The Bangweulu wetlands in northern Zambia •

The Bangweulu wetlands in northern Zambia

The Bangweulu wetlands in northern Zambia Today’s Image of the Day from NASA Earth Observatory features the Bangweulu wetlands of northern Zambia.

Spread across a flat area about the size of Connecticut, the wetlands consist of a shallow lake, several rivers, and flooded grasslands and swamps that provide habitats for the African shoebill, Balaeniceps rex.

According to NASA, the dinosaur-like shoebill is a wading bird that can stand motionless for hours before using its wide bill and explosive bursts to snap up lungfish, bichir, tilapia, eels, monitor lizards, and even baby crocodiles. The giant birds, which grow up to five feet tall, prefer living near muddy freshwater.  Zambia , which is officially the Republic of Zambia (Tonga: Cisi ca Zambia; Lozi: Naha la Zambia; Nyanja: Dziko la Zambia), is a landlocked country at the crossroads of Central, Southern and East Africa. Its neighbors are the Democratic Republic of the Congo to the north, Tanzania to the north-east, Malawi to the east, Mozambique to the southeast, Zimbabwe and Botswana to the south, Namibia to the southwest, and Angola to the west. The capital city of Zambia is Lusaka, located in the south-central part of Zambia. The population is concentrated mainly around Lusaka in the south and the Copperbelt Province to the north, the core economic hubs of the country. Originally inhabited by Khoisan peoples, the region was affected by the Bantu expansion of the thirteenth century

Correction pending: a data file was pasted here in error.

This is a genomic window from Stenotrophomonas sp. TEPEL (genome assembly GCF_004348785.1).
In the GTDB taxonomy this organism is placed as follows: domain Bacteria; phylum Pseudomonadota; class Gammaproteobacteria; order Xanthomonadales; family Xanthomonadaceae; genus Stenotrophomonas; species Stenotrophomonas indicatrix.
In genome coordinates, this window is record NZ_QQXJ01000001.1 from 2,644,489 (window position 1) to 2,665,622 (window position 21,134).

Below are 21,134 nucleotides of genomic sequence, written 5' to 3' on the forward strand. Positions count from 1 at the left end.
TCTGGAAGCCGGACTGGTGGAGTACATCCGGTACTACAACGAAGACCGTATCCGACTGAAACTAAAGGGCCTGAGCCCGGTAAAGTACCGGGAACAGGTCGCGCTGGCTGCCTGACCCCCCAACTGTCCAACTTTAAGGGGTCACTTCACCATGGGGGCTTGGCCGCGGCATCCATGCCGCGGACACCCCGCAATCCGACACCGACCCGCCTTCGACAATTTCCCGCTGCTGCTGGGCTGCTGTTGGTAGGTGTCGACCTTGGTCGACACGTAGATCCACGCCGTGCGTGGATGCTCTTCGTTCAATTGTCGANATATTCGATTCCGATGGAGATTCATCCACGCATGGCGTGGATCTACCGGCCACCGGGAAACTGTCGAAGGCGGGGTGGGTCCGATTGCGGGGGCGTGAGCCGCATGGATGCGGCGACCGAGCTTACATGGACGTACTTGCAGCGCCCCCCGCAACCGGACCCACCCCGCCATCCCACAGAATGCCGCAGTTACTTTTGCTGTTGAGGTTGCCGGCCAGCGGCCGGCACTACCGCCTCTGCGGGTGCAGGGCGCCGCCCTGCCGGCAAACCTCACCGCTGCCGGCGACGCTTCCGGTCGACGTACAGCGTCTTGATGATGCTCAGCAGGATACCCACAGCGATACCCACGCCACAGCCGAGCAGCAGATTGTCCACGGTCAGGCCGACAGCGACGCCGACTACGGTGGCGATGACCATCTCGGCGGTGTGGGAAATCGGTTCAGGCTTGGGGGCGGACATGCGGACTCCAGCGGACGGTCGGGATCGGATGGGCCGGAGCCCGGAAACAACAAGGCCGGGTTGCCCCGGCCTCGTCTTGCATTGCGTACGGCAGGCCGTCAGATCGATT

The Bangweulu wetlands are home to about 400 bird species and 80 species of fish, and are designated as an Important Bird and Biodiversity Area (IBA).

The region also supports other types of wildlife including elephants, lechwe, and hippopotamuses.

The image was captured on May 15, 2020 by the Operational Land Imager (OLI) on Landsat 8.

Image Credit: NASA Earth Observatory 

By Chrissy Sexton, Staff Writer

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